I was alerted by a tweet from my councilmember Lorie Zapf that Governor Jerry Brown has vetoed the anti-Walmart legislation sponsored by Juan Vargas, SB-469. Despite any rhetoric to the contrary, this bill was designed to make it harder for cities to approve Walmart supercenters that sell groceries, in direct competition with the largely unionized grocers like Ralphs, Vons and Albertsons. Labor’s support of the legislation is the key indicator that this bill was all about protecting union jobs from competition. From the U-T:
“We are disappointed but not surprised that we couldn’t defeat the millions spent by Walmart against this bill,” said Lorena Gonzalez, secretary-treasurer of the San Diego and Imperial Counties Labor Council. “We will continue to do more to work with small businesses and local decision makers to find a solution that protects local economies from supercenters.”
Protects local economies from supercenters? As long as the supercenters aren’t given sweetheart tax deals, like say, sports franchises, then they will generate sales tax and property tax for local government, while saving shoppers real dollars due to increased competition. With the NY Times reporting that household incomes are continuing to drop, despite the “end of the recession,” why wouldn’t we want to help those hardest hit by getting more competition in the grocery business.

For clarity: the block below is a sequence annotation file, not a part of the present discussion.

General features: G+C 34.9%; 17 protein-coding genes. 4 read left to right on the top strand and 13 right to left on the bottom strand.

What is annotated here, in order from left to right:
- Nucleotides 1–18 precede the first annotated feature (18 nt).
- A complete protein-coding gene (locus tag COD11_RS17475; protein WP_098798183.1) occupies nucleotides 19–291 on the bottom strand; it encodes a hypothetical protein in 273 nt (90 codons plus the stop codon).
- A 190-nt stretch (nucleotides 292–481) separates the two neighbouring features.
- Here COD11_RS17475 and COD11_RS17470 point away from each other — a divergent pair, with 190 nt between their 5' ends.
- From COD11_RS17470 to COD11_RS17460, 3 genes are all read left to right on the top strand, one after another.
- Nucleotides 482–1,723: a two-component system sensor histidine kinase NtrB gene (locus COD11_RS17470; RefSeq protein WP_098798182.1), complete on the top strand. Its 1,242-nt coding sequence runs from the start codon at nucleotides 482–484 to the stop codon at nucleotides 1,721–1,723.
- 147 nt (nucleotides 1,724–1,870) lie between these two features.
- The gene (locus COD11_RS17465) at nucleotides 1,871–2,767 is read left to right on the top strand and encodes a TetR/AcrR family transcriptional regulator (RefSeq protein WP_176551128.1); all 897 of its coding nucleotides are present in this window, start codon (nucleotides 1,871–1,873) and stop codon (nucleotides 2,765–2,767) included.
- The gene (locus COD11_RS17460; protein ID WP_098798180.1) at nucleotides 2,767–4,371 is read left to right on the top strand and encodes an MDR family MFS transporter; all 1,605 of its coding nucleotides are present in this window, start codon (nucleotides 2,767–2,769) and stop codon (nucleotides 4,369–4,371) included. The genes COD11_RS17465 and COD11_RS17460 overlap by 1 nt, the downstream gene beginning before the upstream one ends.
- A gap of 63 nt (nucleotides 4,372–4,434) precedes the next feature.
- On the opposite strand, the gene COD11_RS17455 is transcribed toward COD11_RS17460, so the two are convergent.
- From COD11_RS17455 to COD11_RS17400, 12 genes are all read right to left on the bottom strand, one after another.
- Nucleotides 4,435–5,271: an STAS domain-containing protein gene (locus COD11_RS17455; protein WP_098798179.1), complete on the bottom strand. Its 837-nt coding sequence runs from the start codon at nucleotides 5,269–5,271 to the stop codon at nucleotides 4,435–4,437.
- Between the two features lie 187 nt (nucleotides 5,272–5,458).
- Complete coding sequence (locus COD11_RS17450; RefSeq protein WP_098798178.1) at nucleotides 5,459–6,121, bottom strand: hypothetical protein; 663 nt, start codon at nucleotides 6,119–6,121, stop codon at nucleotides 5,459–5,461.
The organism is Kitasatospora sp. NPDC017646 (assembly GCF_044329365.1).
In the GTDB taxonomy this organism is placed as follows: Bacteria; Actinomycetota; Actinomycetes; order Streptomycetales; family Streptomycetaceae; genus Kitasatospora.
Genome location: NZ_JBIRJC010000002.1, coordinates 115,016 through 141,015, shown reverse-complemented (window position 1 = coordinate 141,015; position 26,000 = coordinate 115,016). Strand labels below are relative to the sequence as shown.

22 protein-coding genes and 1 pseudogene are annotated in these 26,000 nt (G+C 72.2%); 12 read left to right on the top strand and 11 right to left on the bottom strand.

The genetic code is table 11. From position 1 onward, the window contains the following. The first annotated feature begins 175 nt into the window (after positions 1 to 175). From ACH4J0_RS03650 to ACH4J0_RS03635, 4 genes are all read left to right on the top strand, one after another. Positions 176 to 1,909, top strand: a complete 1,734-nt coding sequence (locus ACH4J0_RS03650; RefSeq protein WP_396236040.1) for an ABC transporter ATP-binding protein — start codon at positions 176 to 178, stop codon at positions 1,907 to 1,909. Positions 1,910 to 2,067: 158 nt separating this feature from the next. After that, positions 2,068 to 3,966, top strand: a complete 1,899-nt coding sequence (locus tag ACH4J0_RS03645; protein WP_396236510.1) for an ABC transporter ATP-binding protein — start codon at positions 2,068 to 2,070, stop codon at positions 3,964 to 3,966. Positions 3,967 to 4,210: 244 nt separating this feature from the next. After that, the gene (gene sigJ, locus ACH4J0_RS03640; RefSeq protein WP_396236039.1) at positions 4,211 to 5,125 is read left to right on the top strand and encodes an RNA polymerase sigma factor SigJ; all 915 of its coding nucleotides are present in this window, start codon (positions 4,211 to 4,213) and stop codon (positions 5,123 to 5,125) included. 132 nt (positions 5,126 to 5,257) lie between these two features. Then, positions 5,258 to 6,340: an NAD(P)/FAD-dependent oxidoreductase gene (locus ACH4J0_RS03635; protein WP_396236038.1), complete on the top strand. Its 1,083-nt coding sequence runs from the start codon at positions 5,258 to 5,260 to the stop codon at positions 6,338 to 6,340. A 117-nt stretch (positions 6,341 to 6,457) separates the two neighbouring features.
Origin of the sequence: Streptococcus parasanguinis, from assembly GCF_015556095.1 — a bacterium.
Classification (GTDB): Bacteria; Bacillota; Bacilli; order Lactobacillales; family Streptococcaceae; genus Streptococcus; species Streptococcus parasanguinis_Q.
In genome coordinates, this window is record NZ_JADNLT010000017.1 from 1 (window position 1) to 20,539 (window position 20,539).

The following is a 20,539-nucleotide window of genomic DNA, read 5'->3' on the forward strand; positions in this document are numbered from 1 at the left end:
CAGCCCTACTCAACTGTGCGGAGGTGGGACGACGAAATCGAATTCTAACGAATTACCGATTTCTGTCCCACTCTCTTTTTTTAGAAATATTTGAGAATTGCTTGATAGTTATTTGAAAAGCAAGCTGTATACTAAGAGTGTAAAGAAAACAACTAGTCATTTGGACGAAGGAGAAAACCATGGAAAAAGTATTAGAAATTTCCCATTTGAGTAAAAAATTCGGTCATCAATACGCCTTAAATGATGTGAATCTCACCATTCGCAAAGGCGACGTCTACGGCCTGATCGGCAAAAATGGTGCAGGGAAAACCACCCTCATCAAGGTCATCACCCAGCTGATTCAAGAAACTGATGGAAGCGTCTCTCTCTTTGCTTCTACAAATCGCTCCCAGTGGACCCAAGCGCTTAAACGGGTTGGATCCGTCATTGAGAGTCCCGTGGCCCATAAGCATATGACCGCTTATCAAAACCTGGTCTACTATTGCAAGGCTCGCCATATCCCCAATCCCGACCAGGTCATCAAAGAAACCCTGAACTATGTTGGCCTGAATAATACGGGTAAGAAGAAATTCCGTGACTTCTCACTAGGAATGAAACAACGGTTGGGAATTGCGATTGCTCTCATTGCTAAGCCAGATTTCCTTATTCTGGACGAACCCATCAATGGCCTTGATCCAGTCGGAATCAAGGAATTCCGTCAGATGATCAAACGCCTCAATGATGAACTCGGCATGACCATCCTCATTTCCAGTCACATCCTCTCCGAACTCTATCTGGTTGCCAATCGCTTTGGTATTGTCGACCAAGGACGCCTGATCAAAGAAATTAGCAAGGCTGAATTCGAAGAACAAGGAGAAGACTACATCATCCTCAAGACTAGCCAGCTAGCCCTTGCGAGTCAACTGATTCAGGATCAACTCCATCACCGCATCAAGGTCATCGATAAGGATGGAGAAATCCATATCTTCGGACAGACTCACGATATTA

As an additional item that I find offensive, we have Juan Vargas explicitly using state legislation to meddle in local affairs.
The measure was introduced statewide after the San Diego City Council rescinded its ordinance that would have required superstores to undergo an extensive economic impact analysis as part of the permit process.
Despite all the rhetoric about how this is about transparency, it was not. It is commonly understood that adding bureaucratic layers of review is the best way to kill a proposed business project. Walmart’s supercenters should enjoy equal protection under the law, and face the same scrutiny as any other land use proposal in any city. Is equal treatment for all businesses too much to ask?
Jerry Brown’s second governorship is proving interesting if nothing else. He has vetoed legislation to allow card check to ease union organizing of farm workers, as well as legislation limiting paid signature gathering for petitions. On the other hand he signed the California Dream act legislation giving in state tuition rates to illegal aliens. He is certainly proving hard to predict. Exit question: How would a Meg Whitman governorship been substantially different?
OK, one more question, what do #OWS types think? Do they believe in equal treatment for all businesses?